Chronic liver disease, accompanied by increased oxidative stress regardless of the liver insult, is responsive to curcumin treatment for fibrosis, cancer, and cellular dysfunction (10).

A study of a group taking 3 grams of turmeric daily for 12 weeks showed markedly lower AST and ALT levels compared to the control group (11).

Conclusion

If you allow the elevated liver enzymes to remain, you are increasing your risk of further death and potential cancer. Taking proactive steps to lower your cholesterol will pay off in the long run with a longer life.

The good news is that you can use the 8 solutions discussed above to help heal your body and lower the amount of drugs in your system.

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  1. Sissons, B. (2019, September 24). Natural ways to lower ALT levels. Medical News Today. Retrieved 4/20/2020 from https://www.medicalnewstoday.com/articles/326425
  2. Hallsworth, K., Gattakhova, G, Hollingsworth, K., Thoma, C., Moore, S. and Trenell, M. (2011). Resistance exercise reduces liver fat and its mediators in non-alcoholic fatty liver disease independent of weight loss. Hepatology, 60:1278-1283. Retrieved from http://dx.doi.org/10.1136/gut.2011.242073
  3. Li, W., Homer K., Hull, S., Boomla, K. Robson J. and Alazawi, W. (2020). Obesity predicts liver function testing and abnormal liver results. The Obesity Society, 28:132-138. Retrieved from https://doi.org/10.1002/oby.22669
  4. Assy, N. Nassar, F., Nassar, G. and Grosovski, M. (2009) Olive oil consumption and non-alcoholic fatty liver disease. World J. Gastroenterology. 15 (15):1809-1815. Retrieved from https://doi.org/10.3748/wjg.15.1809
  5. Del Ben, M, Polimeni, L, Baratta, F, Pastori, D and Angelico, F. (2016). The role of nutraceuticals for the treatment of non-alcoholic fatty liver disease. Br J Clin Pharmacol, (2017) 83:88-95. Retrieved from https://doi.org/10.1111/bcp.12899
  6. Deb, S., Puthanveetil, P. and Sakharkar, P. (2018). A population-based cross-sectional study of the association between liver enzymes and lipid levels. International Journal of Hepatology. Retrieved from https://doi.org/10.1155/2018/1286170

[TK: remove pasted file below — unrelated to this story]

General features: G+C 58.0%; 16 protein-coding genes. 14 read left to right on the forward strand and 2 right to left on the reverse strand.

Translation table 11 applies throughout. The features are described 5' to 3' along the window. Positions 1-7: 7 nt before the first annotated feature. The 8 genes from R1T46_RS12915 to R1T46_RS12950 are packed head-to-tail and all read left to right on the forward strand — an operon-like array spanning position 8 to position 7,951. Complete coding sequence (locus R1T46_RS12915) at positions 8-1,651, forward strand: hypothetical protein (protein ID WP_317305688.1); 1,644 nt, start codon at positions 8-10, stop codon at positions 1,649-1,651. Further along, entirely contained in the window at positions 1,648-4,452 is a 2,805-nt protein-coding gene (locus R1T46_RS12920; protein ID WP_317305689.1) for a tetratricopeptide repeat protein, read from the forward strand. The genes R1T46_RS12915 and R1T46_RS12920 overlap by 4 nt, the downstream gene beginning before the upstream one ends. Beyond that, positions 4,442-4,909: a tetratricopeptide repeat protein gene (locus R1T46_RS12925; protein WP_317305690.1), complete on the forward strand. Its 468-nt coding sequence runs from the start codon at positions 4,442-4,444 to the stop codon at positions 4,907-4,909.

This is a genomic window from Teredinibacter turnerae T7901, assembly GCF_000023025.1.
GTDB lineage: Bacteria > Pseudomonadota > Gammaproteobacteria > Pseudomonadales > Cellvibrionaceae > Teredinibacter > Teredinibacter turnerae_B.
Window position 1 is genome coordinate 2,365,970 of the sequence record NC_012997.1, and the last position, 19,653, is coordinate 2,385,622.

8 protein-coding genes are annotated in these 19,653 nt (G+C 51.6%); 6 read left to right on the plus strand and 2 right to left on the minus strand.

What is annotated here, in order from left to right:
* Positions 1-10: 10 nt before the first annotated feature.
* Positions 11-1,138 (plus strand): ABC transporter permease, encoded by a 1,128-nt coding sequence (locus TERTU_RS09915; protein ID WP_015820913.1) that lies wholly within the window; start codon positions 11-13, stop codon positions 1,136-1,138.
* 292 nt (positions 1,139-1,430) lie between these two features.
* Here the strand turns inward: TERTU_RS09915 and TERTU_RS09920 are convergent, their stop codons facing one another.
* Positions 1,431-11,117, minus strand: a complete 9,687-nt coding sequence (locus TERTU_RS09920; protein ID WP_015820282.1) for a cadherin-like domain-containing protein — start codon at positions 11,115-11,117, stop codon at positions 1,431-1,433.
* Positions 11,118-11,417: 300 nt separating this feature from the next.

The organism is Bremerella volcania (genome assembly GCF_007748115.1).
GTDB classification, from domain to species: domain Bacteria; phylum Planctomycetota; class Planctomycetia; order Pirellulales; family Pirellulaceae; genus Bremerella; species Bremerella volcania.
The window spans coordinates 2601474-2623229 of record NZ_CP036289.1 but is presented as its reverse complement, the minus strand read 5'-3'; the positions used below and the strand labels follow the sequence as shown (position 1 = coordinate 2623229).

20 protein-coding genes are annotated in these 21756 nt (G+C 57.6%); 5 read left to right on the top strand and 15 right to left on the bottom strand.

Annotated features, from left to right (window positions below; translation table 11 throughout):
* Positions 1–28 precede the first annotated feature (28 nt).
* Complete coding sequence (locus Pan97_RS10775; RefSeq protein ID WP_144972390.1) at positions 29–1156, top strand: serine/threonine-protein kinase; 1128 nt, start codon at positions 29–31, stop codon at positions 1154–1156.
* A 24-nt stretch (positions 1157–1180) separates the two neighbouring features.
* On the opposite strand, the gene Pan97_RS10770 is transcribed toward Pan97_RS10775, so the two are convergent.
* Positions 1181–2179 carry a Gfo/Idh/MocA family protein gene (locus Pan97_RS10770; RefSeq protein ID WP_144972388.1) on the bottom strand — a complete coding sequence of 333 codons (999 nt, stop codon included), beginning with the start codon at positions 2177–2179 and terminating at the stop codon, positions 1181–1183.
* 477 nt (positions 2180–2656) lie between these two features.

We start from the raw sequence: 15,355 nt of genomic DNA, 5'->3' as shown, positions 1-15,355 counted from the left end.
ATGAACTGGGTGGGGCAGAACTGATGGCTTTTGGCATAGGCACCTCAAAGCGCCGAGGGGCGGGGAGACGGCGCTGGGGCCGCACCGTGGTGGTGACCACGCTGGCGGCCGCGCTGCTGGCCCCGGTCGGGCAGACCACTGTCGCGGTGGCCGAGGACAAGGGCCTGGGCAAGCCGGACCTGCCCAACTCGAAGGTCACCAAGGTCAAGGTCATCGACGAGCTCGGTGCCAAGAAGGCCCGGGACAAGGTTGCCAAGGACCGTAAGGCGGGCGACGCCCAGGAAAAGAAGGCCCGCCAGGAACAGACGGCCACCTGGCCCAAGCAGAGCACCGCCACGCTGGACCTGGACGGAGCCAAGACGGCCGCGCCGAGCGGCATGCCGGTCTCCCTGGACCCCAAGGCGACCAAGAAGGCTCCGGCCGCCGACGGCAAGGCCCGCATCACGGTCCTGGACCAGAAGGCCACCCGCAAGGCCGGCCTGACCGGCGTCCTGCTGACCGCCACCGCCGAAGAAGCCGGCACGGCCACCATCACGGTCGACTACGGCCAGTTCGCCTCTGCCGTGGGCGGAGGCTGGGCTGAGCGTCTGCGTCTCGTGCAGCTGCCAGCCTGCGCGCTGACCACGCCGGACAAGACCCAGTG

7. Xie, C and Halegoua-DeMarzio, D. (2019). Role of probiotics in non-alcoholic fatty liver disease: does gut microbiota matter? Nutrients, 11(11):2837. Retrieved from https://doi.org/10.3390/nu11112837
  8. Alferink, L. J. (2018). Potential mechanisms underlying the role of coffee in liver health. Semin Liver Dis, 38(03):193-214. Retrieved from https://doi.org/10.1055/s-0038-1666869
  9. Asgarshirazi, M, Shariat, M and Sheikh, M. (2017). Comparison of efficacy of folic acid and silymarin in the management of antiepileptic drug induced liver injury: a randomized clinical trial. Hepatobiliary & Pancreatic Diseases International, 16(3):296-302. Retrieved from https://doi.org/10.1016/S1499-3872(16)60142-X
  10. M.H. Zobeiri, M., Parvizi, F., El-Senduny, F.F., Marmouzi, I. and Abdollahi, M. (2018). Curcumin in liver diseases: A systematic review of the cellular mechanisms of oxidative stress and clinical perspective. Nutrients, 10(7):855. Retrieved from https://www.ncbi.nlm.nih.gov/pmc/articles/PMC6073929/
  11. Tumeric for liver health. (2013, March). TRC Natural Medicines. Retrieved 4/21/2020 from https://naturalmedicines.therapeuticresearch.com/news/news-items/2013/march/turmeric-for-liver-health.aspx
About the Author

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Kathy Shattler is a registered nurse.

Kathy Shattler has over 25 years of experience as a registered dietitian and runs her own Telehealth Clinic. She graduated with a Master of Science degree in Human Nutrition from Michigan State University and has a lot of experience in both clinical nutrition and public health. She is considered to be a pioneer in her profession and continues to strive for excellence in public health education.